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Tyler’s Ends-Means Model in Curriculum Development

Last updated on September 23, 2023 by in TESOL / TESL Issues through CALL Category with No Comments on Tyler’s Ends-Means Model in Curriculum Development, 91 Views and Reading Time: 9 minutes

Tyler’s Ends-Means Model in curriculum design and development written by Dr. Mohammad Hossein Hariri Asl with a video tutorial narrated by the author.

Author: Dr. Mohammad Hossein Hariri Asl

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Tyler’s Ends-Means Model

Ends-means model has been widely adopted in language teaching from the 1980s. It has been described as the ‘ends-means model’ because it starts with a determination of the kinds of language skills the learner needs in order to accomplish specific roles and tasks and then sets out to teach the language needed to get there (Richards, 2001).

According to Auerbach (1995), in the ends-means model, curriculum development is driven at all stages by experts who are external to the process of educating the target population. Competencies, skills and information are defined by independent research; materials are written by developers who are in touch with the experts; assessment guidelines and measurable outcomes flow naturally from this deductive corpus.

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Curriculum development and assessment in Tyler’s ends-means model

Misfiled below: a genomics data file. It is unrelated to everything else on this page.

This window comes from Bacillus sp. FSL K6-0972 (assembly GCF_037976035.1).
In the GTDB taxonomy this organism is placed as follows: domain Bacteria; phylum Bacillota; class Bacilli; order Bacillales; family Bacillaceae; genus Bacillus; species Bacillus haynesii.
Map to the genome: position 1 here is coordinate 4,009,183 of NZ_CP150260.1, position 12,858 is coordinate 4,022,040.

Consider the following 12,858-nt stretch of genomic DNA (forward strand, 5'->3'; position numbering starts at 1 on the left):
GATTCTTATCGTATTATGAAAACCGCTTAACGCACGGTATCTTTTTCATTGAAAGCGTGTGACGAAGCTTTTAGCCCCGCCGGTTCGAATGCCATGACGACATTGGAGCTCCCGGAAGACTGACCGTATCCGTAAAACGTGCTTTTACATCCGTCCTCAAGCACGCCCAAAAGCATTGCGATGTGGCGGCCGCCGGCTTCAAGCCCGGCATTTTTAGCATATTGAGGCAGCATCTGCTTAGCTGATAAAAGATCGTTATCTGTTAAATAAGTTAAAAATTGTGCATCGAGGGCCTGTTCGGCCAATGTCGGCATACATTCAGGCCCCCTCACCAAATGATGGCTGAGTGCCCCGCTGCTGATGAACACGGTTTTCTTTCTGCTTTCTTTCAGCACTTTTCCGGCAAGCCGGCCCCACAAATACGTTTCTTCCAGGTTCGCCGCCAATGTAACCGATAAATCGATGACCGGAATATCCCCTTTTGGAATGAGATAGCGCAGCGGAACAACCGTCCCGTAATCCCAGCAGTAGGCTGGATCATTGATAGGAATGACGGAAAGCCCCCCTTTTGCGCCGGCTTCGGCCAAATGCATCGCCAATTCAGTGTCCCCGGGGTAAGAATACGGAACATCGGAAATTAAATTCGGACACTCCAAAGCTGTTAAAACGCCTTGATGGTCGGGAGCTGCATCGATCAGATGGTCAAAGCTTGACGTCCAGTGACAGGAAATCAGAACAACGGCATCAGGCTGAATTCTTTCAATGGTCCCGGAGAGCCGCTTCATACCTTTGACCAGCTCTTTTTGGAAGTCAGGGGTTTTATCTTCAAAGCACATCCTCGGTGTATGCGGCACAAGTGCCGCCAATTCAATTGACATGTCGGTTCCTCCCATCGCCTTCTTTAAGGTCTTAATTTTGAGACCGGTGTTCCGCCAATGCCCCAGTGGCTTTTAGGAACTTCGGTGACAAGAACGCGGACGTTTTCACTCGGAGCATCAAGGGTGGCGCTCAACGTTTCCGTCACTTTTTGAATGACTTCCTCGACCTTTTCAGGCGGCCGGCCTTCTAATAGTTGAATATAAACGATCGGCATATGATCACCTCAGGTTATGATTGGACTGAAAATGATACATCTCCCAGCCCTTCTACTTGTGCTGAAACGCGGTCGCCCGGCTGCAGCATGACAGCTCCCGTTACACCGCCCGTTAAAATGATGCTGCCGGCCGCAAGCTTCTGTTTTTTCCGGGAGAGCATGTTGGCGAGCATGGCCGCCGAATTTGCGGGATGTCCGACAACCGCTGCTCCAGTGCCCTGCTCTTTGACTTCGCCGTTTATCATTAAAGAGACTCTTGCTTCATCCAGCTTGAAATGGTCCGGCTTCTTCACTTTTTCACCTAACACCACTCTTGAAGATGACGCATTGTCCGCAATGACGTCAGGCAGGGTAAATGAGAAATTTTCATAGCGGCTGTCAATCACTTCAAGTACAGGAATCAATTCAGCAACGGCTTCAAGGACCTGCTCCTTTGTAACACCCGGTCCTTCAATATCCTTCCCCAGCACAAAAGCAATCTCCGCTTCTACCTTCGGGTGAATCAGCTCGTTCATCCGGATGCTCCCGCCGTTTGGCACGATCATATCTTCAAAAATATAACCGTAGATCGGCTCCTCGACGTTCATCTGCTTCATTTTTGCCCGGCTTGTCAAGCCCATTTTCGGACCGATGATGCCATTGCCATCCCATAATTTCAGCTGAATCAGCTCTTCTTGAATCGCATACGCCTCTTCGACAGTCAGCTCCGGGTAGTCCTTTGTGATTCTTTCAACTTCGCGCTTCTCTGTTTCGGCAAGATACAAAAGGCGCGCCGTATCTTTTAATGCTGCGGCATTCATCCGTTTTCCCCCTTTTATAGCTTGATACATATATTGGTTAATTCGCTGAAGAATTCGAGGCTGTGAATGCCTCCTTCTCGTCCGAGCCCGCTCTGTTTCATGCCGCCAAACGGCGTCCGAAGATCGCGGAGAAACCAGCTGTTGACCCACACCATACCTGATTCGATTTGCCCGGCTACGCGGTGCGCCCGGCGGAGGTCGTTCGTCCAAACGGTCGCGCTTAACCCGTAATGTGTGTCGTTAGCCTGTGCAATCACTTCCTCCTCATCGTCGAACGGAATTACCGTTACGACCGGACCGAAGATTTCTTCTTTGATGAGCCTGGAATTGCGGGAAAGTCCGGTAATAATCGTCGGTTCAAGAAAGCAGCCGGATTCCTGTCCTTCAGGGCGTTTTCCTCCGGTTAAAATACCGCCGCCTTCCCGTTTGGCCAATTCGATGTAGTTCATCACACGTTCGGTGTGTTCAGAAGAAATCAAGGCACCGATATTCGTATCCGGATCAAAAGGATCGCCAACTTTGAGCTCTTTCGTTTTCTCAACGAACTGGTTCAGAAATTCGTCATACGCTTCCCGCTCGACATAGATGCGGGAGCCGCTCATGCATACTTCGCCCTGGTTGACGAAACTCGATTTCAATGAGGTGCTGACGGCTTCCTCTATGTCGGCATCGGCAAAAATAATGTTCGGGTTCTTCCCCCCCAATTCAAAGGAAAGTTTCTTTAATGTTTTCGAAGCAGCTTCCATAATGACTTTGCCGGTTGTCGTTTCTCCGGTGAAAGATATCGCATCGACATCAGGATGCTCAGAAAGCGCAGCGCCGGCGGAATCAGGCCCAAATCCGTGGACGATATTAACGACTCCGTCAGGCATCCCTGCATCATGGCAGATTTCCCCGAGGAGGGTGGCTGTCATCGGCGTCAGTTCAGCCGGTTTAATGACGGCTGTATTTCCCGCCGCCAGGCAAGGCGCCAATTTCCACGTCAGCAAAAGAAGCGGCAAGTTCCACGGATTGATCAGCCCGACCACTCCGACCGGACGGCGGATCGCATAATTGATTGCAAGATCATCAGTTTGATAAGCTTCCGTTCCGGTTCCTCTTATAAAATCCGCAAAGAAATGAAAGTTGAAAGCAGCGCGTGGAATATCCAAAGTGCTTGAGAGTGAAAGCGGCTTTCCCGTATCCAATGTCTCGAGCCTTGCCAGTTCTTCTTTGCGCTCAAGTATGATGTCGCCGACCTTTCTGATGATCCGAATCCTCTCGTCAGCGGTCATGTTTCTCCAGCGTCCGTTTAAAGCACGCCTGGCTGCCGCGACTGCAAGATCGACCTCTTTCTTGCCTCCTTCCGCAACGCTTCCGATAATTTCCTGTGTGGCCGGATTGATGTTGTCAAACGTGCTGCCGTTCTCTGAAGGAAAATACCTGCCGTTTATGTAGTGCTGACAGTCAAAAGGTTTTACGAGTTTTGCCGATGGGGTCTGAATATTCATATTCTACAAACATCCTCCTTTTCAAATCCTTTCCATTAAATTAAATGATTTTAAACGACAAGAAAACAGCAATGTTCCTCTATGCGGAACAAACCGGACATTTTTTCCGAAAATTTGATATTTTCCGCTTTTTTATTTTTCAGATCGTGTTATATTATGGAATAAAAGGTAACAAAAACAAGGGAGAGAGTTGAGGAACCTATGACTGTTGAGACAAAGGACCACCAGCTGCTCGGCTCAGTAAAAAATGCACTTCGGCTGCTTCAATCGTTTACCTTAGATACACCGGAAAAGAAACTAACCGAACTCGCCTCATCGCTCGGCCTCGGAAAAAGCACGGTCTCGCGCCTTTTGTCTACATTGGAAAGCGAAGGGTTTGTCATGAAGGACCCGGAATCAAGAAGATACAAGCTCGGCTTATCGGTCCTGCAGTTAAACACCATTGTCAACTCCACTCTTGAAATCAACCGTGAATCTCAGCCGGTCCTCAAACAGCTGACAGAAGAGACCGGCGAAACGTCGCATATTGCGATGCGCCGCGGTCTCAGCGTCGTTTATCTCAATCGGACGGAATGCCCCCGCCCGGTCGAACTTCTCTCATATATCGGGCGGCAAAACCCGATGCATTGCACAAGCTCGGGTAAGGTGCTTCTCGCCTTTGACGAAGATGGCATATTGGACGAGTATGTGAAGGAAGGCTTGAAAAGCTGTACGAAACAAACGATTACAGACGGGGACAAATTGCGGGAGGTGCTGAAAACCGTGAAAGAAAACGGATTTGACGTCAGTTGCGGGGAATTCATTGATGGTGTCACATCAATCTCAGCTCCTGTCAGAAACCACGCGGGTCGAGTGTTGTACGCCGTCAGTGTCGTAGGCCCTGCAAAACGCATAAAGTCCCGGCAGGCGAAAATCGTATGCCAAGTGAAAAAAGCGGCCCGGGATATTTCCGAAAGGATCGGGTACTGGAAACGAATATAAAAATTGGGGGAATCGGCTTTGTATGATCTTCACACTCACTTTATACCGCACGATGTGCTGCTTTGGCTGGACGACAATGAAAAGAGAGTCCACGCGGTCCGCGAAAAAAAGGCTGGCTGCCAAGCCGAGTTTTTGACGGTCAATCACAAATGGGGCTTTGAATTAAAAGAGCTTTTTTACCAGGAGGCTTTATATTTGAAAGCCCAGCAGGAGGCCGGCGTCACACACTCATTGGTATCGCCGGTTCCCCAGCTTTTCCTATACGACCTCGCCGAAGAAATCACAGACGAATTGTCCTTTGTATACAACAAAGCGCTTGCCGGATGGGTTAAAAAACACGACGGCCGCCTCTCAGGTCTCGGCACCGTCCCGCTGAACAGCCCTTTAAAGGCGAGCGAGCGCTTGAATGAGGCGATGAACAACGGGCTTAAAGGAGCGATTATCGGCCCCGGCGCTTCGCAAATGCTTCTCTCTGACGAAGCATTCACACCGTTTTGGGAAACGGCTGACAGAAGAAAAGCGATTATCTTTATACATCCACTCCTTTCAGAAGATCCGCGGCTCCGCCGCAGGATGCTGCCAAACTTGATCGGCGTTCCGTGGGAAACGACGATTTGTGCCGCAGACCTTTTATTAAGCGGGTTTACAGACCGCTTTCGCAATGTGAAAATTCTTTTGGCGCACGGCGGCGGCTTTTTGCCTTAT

At the tail end of this process, the teacher is handed a syllabus and a set of materials and instructed to impart this knowledge to the eagerly-awaiting students. That any learning at all occurs in this process is a tribute to the motivation and creativity of the teachers and students who, in Auerbach’s view, are actually battling great odds to produce any real results.

The value of teaching discrete reading skills is controversial but coursebooks continue to provide activities designed to nurture these skills. Nuttall (1985, as cited in Tomlinson, 2003), in her review of reading materials, says, “That it is possible to promote reading skills and strategies is still largely a matter of faith, but the number of materials produced show that it is a faith widely held” (p. 199).

According to Willis and Willis (1996), there are two aspects of the teaching of skills. Students need to practise in the classroom the things they will need to do with the language outside the classroom.

The competency pattern is characterized by the application of what is commonly termed an “ends-means model,” popularized by Robert Tyler in the 1950s. Objectives, the ends of instruction, are first identified. The content of instruction is selected to address the objectives, and the various instructional elements, the means, are then designed to assist students in attaining the objectives. This is a characteristic also shared with the academic rationalist design pattern (Herschbach, 1992).

Content-based instruction in language learning
The role of instruction in the ends-means model

In the field of curriculum studies, the approach was sometimes reduced to a mechanistic set of procedures and rules known as a ‘systems-design’ model.

Systems-design Model

A system in this context is “an integrated plan of operation of all components (sub-systems) of a system, designed to solve a problem or meet a need” (Briggs, 1975, p. 5, as cited in Richards, 2001). The systems model belongs to an approach to educational planning that sees curriculum development as a rational and somewhat technical process. Rodgers (1989, p. 27, as cited in Richards, 2001) observes: